Package google.rpc.context

Index

AttributeContext

This message defines the standard attribute vocabulary for Google APIs.

An attribute is a piece of metadata that describes an activity on a network service. For example, the size of an HTTP request, or the status code of an HTTP response.

Each attribute has a type and a name, which is logically defined as a proto message field in AttributeContext. The field type becomes the attribute type, and the field path becomes the attribute name. For example, the attribute source.ip maps to field AttributeContext.source.ip.

This message definition is guaranteed not to have any wire breaking change. So you can use it directly for passing attributes across different systems.

NOTE: Different system may generate different subset of attributes. Please verify the system specification before relying on an attribute generated a system.

Auth

This message defines request authentication attributes. Terminology is based on the JSON Web Token (JWT) standard, but the terms also correlate to concepts in other standards.

Fields
principal

string

The authenticated principal. Reflects the issuer (iss) and subject (sub) claims within a JWT. The issuer and subject should be / delimited, with / percent-encoded within the subject fragment. For Google accounts, the principal format is: "https://accounts.google.com/{id}"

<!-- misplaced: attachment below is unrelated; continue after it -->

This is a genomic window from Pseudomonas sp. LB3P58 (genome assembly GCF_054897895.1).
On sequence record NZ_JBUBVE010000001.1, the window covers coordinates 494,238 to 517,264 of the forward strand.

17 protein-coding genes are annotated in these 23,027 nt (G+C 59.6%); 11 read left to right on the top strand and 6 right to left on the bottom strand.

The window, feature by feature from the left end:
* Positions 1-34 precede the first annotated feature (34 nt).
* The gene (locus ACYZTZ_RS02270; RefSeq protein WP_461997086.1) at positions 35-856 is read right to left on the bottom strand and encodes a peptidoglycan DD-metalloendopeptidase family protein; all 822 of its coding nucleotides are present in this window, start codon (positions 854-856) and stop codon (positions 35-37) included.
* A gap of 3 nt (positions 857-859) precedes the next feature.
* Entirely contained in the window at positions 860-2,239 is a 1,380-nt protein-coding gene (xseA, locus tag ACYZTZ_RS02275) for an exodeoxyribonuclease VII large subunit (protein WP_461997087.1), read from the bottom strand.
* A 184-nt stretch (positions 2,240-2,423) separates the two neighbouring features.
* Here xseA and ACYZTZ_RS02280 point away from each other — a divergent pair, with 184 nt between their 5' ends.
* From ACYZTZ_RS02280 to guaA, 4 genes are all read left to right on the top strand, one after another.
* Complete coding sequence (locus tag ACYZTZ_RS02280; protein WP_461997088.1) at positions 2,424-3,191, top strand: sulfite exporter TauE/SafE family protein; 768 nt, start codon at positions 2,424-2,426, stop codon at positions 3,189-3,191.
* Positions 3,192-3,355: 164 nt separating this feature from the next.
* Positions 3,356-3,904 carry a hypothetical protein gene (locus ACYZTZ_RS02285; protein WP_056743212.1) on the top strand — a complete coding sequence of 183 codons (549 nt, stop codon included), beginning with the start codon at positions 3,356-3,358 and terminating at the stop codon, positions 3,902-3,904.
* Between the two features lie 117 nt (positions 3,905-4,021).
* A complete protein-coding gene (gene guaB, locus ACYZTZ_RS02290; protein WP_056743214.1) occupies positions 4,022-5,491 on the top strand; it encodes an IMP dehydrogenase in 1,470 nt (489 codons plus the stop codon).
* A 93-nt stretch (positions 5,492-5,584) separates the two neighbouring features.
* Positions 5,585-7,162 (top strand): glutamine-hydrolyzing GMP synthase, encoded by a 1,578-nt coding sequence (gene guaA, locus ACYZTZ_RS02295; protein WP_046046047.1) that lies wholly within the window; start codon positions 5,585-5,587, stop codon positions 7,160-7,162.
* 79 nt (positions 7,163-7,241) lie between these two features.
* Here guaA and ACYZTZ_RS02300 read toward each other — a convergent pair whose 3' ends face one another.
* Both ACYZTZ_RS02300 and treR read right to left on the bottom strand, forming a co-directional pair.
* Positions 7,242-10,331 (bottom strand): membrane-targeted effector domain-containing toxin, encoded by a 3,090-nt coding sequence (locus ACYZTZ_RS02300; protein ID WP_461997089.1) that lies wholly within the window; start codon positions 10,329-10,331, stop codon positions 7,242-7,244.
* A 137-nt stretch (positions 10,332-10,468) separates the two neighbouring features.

audiences[]

string

The intended audience(s) for this authentication information. Reflects the audience (aud) claim within a JWT. The audience value(s) depends on the issuer, but typically include one or more of the following pieces of information:

  • The services intended to receive the credential such as ["pubsub.googleapis.com", "storage.googleapis.com"]
  • A set of service-based scopes. For example, ["https://www.googleapis.com/auth/cloud-platform"]
  • The client id of an app, such as the Firebase project id for JWTs from Firebase Auth.

Consult the documentation for the credential issuer to determine the information provided.

presenter

string

The authorized presenter of the credential. Reflects the optional Authorized Presenter (azp) claim within a JWT or the OAuth client id. For example, a Google Cloud Platform client id looks as follows: "123456789012.apps.googleusercontent.com".

claims

Struct

Structured claims presented with the credential. JWTs include {key: value} pairs for standard and private claims. The following is a subset of the standard required and optional claims that would typically be presented for a Google-based JWT: